Central European (German) perspective here.
- It is fine for the student to take the course
- It is up to the TA to resolve the potential conflict of interest.
This is quite possible and nothing that unusual.
First of all, it would be considered outrageous here if a student couldn't take a course because a particular TA is TAing in that course. Even thinking the student should maybe not take the course would be seen as seriously hampering the student's possibility to obtain their degree (this includes also elective courses).
Every TA here has to sign anti-corruption rules which include that they have to avoid everything that could potentially raise doubts about unbiasedness.
I.e., it is up to the TA to resolve the potential conflict of interest.
For that, it's not necessary to say I'm dating student X - "I'm afraid I may be biased with student X." is sufficient (which covers everything from your best enemy from kindergarden over your high school ex and previous (un)professional TA-student encounters to member of your shared flat without romantic relationship and current dating).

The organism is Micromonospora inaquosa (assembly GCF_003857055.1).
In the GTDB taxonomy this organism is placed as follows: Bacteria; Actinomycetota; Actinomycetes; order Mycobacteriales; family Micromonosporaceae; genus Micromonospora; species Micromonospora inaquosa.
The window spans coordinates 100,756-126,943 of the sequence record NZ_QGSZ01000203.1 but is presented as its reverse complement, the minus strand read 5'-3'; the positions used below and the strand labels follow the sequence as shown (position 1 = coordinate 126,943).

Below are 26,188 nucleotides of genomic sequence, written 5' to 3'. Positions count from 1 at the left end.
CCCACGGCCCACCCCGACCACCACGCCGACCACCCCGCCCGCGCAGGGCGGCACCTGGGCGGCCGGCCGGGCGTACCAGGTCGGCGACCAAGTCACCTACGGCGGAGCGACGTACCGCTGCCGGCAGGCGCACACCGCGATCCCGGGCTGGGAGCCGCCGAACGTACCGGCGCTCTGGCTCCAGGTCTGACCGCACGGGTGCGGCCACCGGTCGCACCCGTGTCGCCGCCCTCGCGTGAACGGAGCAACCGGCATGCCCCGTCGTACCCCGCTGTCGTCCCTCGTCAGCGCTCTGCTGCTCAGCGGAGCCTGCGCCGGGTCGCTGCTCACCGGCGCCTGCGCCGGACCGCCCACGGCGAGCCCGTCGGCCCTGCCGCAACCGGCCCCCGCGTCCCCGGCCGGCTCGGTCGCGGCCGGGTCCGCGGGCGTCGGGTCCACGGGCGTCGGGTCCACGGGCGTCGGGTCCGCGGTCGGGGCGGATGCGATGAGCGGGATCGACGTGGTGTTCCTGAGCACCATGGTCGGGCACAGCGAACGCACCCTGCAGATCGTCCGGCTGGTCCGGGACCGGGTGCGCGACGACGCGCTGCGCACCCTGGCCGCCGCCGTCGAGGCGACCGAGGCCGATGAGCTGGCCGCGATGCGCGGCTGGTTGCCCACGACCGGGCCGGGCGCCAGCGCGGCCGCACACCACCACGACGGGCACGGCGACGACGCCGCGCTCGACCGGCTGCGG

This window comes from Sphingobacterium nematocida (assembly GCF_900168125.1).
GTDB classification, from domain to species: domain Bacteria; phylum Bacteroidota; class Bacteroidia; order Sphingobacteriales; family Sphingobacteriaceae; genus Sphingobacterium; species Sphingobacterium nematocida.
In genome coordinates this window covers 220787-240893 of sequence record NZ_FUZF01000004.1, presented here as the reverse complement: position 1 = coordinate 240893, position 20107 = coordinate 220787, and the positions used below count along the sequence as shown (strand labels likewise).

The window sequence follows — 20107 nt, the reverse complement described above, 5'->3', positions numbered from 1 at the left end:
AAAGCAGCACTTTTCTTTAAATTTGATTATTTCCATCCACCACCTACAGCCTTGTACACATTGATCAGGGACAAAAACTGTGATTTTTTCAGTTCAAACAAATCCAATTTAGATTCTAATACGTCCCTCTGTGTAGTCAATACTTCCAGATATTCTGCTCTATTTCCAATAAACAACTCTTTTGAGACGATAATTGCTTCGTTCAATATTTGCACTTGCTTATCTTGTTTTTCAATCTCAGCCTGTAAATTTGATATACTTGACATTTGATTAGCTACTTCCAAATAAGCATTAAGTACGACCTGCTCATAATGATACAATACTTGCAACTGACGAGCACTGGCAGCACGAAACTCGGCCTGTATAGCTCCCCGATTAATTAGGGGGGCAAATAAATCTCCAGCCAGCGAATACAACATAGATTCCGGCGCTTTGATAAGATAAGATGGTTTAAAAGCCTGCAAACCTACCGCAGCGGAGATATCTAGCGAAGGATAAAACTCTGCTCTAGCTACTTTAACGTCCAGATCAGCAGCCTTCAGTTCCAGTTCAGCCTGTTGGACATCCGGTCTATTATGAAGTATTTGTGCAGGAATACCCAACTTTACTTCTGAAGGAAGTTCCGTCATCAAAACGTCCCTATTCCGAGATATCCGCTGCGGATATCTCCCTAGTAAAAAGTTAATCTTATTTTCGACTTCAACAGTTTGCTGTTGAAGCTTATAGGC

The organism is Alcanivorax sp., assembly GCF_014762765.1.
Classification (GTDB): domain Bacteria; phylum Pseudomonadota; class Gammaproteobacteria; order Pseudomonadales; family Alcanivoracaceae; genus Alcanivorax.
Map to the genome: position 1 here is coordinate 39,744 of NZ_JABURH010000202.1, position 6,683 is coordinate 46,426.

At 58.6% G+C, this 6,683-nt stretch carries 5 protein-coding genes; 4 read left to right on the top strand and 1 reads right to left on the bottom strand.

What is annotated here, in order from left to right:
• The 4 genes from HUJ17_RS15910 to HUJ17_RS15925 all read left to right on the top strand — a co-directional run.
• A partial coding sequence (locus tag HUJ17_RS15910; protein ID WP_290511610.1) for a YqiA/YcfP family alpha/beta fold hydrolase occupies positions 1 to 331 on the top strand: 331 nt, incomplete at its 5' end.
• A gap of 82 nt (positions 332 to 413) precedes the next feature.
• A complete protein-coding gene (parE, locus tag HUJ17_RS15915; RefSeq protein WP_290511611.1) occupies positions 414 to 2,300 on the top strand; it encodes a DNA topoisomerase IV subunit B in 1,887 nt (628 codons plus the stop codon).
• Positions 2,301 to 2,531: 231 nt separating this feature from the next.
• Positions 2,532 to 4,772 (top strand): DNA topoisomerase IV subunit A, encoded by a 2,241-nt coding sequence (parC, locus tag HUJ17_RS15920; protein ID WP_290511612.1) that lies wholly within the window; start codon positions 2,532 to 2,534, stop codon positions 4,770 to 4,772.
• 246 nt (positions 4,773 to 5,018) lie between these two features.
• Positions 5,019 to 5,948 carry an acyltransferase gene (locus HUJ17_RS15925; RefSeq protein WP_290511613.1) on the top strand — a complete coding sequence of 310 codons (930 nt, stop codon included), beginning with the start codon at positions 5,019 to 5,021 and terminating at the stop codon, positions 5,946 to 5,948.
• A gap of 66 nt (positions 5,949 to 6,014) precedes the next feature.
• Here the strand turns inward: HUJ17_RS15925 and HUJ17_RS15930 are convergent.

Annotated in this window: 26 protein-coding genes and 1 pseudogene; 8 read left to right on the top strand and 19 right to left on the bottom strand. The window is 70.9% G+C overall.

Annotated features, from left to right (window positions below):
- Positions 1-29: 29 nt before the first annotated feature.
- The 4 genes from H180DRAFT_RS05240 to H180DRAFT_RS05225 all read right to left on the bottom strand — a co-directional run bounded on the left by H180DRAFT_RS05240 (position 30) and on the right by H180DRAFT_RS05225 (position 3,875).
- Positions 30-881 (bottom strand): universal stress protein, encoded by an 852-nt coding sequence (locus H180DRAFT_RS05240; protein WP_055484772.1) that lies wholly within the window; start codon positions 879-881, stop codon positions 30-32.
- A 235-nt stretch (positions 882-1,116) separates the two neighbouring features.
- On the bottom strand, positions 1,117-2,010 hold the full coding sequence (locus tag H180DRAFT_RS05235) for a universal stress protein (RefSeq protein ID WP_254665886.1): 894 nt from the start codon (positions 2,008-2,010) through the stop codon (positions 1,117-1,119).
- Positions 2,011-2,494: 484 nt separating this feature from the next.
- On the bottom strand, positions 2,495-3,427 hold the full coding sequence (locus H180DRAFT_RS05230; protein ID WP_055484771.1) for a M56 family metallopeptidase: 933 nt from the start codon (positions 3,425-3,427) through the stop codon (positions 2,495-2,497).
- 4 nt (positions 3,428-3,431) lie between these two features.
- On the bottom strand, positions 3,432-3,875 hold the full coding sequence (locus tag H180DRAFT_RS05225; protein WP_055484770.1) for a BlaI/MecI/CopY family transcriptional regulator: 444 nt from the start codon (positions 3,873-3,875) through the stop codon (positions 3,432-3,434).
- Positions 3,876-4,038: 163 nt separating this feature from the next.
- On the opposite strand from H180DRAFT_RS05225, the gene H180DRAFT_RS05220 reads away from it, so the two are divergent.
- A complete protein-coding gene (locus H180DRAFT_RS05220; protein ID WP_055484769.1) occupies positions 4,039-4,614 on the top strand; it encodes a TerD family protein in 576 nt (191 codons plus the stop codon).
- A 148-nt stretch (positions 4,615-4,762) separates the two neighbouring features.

Here's my TA experience:
Not all groups had readily established procedures that TAs were told in advance. However, if not, the solution is to go to the head instructor or professor* and have them decide what to do.
Many courses were organized in a way that each TA had "their" group of students.
-> assign student X into some other TA's group.
Some labwork practica had each TA looking after "their" experiment and student groups were coming along.
- Sometimes, not all student groups do all experiments.
-> make sure X's group is the one to not do Y's experiment.
- In addition, there is usually some other TA assigned as backup (if not, it's by default the head instructor).
-> Backup TA takes care of X's group.
This leaves the marking of written exams where typically each TA was assigned "their" questions.
Here, I'd expect a decision along the lines: the pre-specified scheme of points (usually a list of things that each earn points in the answer, and some mistakes together with their penalties/negative points) is sufficiently clear that X doesn't have the freedom to excercise any potential bias so that the final grade is influenced.
In any case, Y can show how they marked X's exam questions to a fellow TA (or the professor) and have them check that they agree on the marking.
I may add that I once had a student where I decided during the course I may be biased or it may look as if I'm biased (for the totally unromantic reason that they failed their final oral exam with me twice). There were no specific instructions on conflict of interest. However, a quick call to the head instructor solved any potential problem: they re-assigned that student to themselves.
* The whole business of looking after students is "taught" mostly by learning by doing/training on the job like a craft. Fresh TAs coming with their questions about the TA "profession" to the head instructor is totally the expected procedure.